So I’ve never visited a firm where they’ve actually had a hard date when your change controls need to be closed within thirty days. That’s more for the deviation system or investigation on conformant systems, the change controls really vary based on the amount of work that you need to put into getting them closed, so hopefully that helps.

Terri: Thank you Danielle, I think that answered the question. We now we have a live question; I think he’s trying to say – Should a required procedure or SOP define the process or procedure to handle the emergency changes?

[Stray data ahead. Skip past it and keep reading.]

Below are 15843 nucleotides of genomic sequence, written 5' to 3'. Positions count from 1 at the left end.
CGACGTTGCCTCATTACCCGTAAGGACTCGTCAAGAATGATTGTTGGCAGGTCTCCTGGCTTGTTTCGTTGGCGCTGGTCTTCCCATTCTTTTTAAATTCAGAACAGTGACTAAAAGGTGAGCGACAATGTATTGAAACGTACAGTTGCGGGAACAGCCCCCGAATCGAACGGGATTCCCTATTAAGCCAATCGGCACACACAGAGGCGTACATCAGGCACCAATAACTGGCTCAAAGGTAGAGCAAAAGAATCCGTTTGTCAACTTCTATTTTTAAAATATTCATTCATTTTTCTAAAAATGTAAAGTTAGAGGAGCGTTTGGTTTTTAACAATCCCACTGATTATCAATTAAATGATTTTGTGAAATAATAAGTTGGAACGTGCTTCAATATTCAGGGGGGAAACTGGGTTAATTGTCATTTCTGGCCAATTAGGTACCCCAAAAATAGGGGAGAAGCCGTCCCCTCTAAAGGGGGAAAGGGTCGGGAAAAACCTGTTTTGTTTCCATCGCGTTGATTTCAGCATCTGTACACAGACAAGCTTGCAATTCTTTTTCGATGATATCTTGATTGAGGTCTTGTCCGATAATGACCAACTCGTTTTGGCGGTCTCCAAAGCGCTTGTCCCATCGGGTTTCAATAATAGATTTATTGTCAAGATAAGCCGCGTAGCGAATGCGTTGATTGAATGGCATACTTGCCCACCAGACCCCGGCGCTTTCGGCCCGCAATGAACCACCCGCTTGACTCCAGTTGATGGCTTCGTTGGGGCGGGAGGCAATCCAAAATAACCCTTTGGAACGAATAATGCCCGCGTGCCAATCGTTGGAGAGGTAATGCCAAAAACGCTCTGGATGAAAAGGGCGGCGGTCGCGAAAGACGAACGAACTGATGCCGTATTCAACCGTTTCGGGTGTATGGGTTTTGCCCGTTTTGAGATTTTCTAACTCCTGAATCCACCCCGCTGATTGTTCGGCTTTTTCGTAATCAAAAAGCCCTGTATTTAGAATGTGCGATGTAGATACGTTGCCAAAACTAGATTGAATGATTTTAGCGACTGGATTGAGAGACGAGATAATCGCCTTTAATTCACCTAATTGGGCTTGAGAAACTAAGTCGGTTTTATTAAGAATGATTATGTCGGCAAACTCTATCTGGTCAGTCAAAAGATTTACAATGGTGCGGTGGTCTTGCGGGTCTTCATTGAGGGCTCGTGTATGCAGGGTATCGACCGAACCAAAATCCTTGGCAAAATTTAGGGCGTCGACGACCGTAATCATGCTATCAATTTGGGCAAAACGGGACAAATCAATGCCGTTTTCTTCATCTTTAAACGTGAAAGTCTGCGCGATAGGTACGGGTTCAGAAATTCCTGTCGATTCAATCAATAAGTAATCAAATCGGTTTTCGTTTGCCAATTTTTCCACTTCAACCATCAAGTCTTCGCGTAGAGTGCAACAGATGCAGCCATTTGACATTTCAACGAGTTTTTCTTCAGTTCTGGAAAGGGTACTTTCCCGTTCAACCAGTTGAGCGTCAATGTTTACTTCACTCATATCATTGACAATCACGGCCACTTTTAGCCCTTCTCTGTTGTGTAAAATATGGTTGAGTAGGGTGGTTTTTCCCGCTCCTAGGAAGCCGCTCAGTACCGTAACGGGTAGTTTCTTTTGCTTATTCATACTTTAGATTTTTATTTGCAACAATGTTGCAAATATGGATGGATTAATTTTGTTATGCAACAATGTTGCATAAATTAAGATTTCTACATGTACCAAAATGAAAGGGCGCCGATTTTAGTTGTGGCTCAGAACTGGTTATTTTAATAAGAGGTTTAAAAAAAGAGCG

Danielle: So I think the question is, Do you need a procedure upfront to handle emergency change control? Hopefully I’m understanding the question correctly, but I guess to answer that question, you should have at your firm a standard operating procedure related to all things change control. That would be emergency changes, routine changes, even what we call “like for like changes,” which are let’s say you have a PSI. gage on a tank and your swapping it out for the exact same PSI gauge, same manufacturers, same specification, etc. That would be a like for like change. Within that document, you should definitely define all of the different types of changes that could potentially exist. You can have emergency changes, equipment changes, facility changes, laboratory changes, specification changes, I can go on and on, but there should be a little section in your standard operating procedures that is typically for emergency changes. Many times firms will actually make concessions for emergency changes because of the limitations of either their hard copy system or their software system. Many firms use a software system or maybe a spread sheet or a computer system to actually handle and track their change controls. Many times emergency changes don’t really fit in very well in the process and therefore they need to be documented in a standard operating procedure, so that both the initiator and the quality assurance representative know what to do. Basically the emergency change really should only be implemented when a person safety is being compromised, if there’s going to be an issue with public safety with the product potentially if there’s a marketing issue that quality can get their head around and agree to saying “yes,” this is an emergency change.